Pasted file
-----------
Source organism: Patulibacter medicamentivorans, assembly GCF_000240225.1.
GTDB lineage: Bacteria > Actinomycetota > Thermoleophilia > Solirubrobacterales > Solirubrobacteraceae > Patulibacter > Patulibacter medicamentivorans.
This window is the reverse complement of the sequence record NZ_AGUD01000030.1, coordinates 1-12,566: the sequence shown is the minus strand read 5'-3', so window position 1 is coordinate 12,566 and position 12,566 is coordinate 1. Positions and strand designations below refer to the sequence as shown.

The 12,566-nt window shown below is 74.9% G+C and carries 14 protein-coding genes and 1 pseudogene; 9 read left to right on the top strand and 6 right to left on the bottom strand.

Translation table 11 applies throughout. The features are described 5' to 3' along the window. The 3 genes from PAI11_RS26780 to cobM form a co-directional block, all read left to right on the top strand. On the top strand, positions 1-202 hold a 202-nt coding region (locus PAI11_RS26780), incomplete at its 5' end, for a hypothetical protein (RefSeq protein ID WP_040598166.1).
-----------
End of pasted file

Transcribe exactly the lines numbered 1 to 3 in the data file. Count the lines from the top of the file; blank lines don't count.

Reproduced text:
Source organism: Patulibacter medicamentivorans, assembly GCF_000240225.1.
GTDB lineage: Bacteria > Actinomycetota > Thermoleophilia > Solirubrobacterales > Solirubrobacteraceae > Patulibacter > Patulibacter medicamentivorans.
This window is the reverse complement of the sequence record NZ_AGUD01000030.1, coordinates 1-12,566: the sequence shown is the minus strand read 5'-3', so window position 1 is coordinate 12,566 and position 12,566 is coordinate 1. Positions and strand designations below refer to the sequence as shown.